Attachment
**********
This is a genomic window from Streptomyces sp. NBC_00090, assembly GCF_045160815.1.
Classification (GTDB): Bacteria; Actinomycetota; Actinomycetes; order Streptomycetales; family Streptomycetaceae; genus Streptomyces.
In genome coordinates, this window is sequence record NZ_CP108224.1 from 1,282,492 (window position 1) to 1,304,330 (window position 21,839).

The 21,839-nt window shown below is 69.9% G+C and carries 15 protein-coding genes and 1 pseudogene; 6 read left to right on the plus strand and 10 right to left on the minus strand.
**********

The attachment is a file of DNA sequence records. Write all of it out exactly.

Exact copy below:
This is a genomic window from Streptomyces sp. NBC_00090, assembly GCF_045160815.1.
Classification (GTDB): Bacteria; Actinomycetota; Actinomycetes; order Streptomycetales; family Streptomycetaceae; genus Streptomyces.
In genome coordinates, this window is sequence record NZ_CP108224.1 from 1,282,492 (window position 1) to 1,304,330 (window position 21,839).

The 21,839-nt window shown below is 69.9% G+C and carries 15 protein-coding genes and 1 pseudogene; 6 read left to right on the plus strand and 10 right to left on the minus strand.